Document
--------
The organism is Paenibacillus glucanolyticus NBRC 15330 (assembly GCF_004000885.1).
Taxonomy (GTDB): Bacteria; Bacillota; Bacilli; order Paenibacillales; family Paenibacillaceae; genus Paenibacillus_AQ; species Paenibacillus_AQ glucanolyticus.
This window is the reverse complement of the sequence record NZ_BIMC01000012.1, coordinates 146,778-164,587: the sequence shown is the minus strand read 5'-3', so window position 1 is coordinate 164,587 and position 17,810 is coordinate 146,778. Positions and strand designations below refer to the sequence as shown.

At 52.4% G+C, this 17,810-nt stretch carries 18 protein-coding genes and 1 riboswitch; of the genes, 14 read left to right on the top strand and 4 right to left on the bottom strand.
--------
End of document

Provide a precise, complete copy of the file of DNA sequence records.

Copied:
The organism is Paenibacillus glucanolyticus NBRC 15330 (assembly GCF_004000885.1).
Taxonomy (GTDB): Bacteria; Bacillota; Bacilli; order Paenibacillales; family Paenibacillaceae; genus Paenibacillus_AQ; species Paenibacillus_AQ glucanolyticus.
This window is the reverse complement of the sequence record NZ_BIMC01000012.1, coordinates 146,778-164,587: the sequence shown is the minus strand read 5'-3', so window position 1 is coordinate 164,587 and position 17,810 is coordinate 146,778. Positions and strand designations below refer to the sequence as shown.

At 52.4% G+C, this 17,810-nt stretch carries 18 protein-coding genes and 1 riboswitch; of the genes, 14 read left to right on the top strand and 4 right to left on the bottom strand.